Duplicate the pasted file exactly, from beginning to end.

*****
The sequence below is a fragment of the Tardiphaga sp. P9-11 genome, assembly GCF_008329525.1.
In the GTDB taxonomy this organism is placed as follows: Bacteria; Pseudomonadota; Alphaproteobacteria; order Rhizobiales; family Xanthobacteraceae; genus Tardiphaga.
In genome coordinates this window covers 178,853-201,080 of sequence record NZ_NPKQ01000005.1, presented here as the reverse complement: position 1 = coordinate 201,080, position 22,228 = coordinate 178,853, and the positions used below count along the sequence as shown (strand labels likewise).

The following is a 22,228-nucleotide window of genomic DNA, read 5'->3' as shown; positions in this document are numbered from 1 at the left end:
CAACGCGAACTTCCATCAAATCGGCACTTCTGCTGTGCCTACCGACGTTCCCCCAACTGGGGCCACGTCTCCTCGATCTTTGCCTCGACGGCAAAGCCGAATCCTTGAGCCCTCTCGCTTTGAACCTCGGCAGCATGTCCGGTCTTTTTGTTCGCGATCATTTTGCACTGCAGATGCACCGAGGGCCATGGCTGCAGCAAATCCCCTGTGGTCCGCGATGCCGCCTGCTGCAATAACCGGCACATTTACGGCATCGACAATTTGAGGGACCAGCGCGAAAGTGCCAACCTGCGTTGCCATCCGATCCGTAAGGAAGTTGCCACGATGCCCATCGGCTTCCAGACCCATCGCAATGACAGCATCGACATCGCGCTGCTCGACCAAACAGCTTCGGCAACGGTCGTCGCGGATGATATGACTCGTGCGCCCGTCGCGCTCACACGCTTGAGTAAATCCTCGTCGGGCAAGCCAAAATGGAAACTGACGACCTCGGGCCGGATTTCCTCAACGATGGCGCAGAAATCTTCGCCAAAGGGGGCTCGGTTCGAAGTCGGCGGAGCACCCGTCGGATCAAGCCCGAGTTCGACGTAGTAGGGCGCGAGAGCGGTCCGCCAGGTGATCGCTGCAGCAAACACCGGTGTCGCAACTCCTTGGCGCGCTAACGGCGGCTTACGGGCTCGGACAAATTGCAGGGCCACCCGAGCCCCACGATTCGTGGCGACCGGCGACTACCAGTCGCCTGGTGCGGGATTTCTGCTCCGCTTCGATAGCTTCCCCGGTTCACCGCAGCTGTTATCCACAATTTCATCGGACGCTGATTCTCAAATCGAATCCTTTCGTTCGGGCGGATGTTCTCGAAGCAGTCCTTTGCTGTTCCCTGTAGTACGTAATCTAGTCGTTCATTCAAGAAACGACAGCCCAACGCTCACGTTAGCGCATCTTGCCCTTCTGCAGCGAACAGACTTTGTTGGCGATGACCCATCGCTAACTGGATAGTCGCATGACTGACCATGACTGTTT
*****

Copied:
The sequence below is a fragment of the Tardiphaga sp. P9-11 genome, assembly GCF_008329525.1.
In the GTDB taxonomy this organism is placed as follows: Bacteria; Pseudomonadota; Alphaproteobacteria; order Rhizobiales; family Xanthobacteraceae; genus Tardiphaga.
In genome coordinates this window covers 178,853-201,080 of sequence record NZ_NPKQ01000005.1, presented here as the reverse complement: position 1 = coordinate 201,080, position 22,228 = coordinate 178,853, and the positions used below count along the sequence as shown (strand labels likewise).

The following is a 22,228-nucleotide window of genomic DNA, read 5'->3' as shown; positions in this document are numbered from 1 at the left end:
CAACGCGAACTTCCATCAAATCGGCACTTCTGCTGTGCCTACCGACGTTCCCCCAACTGGGGCCACGTCTCCTCGATCTTTGCCTCGACGGCAAAGCCGAATCCTTGAGCCCTCTCGCTTTGAACCTCGGCAGCATGTCCGGTCTTTTTGTTCGCGATCATTTTGCACTGCAGATGCACCGAGGGCCATGGCTGCAGCAAATCCCCTGTGGTCCGCGATGCCGCCTGCTGCAATAACCGGCACATTTACGGCATCGACAATTTGAGGGACCAGCGCGAAAGTGCCAACCTGCGTTGCCATCCGATCCGTAAGGAAGTTGCCACGATGCCCATCGGCTTCCAGACCCATCGCAATGACAGCATCGACATCGCGCTGCTCGACCAAACAGCTTCGGCAACGGTCGTCGCGGATGATATGACTCGTGCGCCCGTCGCGCTCACACGCTTGAGTAAATCCTCGTCGGGCAAGCCAAAATGGAAACTGACGACCTCGGGCCGGATTTCCTCAACGATGGCGCAGAAATCTTCGCCAAAGGGGGCTCGGTTCGAAGTCGGCGGAGCACCCGTCGGATCAAGCCCGAGTTCGACGTAGTAGGGCGCGAGAGCGGTCCGCCAGGTGATCGCTGCAGCAAACACCGGTGTCGCAACTCCTTGGCGCGCTAACGGCGGCTTACGGGCTCGGACAAATTGCAGGGCCACCCGAGCCCCACGATTCGTGGCGACCGGCGACTACCAGTCGCCTGGTGCGGGATTTCTGCTCCGCTTCGATAGCTTCCCCGGTTCACCGCAGCTGTTATCCACAATTTCATCGGACGCTGATTCTCAAATCGAATCCTTTCGTTCGGGCGGATGTTCTCGAAGCAGTCCTTTGCTGTTCCCTGTAGTACGTAATCTAGTCGTTCATTCAAGAAACGACAGCCCAACGCTCACGTTAGCGCATCTTGCCCTTCTGCAGCGAACAGACTTTGTTGGCGATGACCCATCGCTAACTGGATAGTCGCATGACTGACCATGACTGTTT